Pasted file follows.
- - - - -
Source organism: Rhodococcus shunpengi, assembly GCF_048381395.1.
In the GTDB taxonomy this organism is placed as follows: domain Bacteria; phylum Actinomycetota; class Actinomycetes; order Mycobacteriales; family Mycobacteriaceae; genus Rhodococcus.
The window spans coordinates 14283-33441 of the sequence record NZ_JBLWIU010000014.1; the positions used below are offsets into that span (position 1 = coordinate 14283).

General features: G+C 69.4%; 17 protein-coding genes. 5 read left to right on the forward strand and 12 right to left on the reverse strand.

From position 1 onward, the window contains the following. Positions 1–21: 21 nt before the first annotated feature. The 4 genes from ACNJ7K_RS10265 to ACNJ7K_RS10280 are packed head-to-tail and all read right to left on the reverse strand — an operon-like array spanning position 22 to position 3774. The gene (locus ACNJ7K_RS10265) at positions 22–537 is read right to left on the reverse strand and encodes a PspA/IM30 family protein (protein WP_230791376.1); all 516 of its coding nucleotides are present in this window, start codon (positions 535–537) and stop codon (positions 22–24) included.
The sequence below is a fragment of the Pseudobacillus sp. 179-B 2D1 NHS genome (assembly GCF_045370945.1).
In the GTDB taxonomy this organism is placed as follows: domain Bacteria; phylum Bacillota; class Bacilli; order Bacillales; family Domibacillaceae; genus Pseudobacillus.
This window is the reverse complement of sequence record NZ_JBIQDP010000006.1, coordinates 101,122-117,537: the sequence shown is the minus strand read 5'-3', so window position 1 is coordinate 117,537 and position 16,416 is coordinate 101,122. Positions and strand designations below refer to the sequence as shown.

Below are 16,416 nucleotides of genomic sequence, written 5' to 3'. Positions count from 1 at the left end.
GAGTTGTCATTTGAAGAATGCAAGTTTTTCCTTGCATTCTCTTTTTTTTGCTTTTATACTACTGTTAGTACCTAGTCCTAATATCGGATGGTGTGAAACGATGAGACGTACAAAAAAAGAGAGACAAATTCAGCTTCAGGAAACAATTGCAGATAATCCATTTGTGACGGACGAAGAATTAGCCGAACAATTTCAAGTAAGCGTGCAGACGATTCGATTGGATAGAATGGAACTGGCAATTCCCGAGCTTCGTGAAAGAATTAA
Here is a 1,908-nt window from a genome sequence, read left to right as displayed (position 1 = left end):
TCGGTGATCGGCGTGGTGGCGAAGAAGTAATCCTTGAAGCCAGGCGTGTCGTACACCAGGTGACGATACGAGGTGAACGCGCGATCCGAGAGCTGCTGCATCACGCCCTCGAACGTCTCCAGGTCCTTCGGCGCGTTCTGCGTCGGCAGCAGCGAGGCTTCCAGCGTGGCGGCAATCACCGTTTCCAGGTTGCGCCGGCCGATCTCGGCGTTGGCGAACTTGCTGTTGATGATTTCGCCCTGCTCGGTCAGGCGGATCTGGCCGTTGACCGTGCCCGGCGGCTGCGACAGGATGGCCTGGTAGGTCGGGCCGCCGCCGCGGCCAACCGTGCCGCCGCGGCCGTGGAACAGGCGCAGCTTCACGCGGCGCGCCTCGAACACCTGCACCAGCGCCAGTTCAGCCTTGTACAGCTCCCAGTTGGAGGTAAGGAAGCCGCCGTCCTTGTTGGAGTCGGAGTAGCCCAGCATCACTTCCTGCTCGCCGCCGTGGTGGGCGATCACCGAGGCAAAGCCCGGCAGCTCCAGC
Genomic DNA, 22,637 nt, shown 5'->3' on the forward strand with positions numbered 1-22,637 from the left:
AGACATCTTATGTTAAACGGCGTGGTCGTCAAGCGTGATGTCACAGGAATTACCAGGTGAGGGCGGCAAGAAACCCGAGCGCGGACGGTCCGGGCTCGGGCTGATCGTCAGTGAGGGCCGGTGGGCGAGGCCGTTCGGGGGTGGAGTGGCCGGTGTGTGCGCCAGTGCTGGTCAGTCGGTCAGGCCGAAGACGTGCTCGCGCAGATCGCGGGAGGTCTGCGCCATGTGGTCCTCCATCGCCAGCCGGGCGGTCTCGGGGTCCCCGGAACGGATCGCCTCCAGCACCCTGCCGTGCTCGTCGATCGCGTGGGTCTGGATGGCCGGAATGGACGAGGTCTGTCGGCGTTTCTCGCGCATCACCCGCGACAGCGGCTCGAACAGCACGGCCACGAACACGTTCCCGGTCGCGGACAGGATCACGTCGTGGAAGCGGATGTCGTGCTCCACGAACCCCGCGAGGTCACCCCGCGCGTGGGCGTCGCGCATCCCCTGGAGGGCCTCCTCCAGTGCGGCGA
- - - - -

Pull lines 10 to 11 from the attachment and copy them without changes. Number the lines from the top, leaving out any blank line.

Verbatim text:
GAGTTGTCATTTGAAGAATGCAAGTTTTTCCTTGCATTCTCTTTTTTTTGCTTTTATACTACTGTTAGTACCTAGTCCTAATATCGGATGGTGTGAAACGATGAGACGTACAAAAAAAGAGAGACAAATTCAGCTTCAGGAAACAATTGCAGATAATCCATTTGTGACGGACGAAGAATTAGCCGAACAATTTCAAGTAAGCGTGCAGACGATTCGATTGGATAGAATGGAACTGGCAATTCCCGAGCTTCGTGAAAGAATTAA
Here is a 1,908-nt window from a genome sequence, read left to right as displayed (position 1 = left end):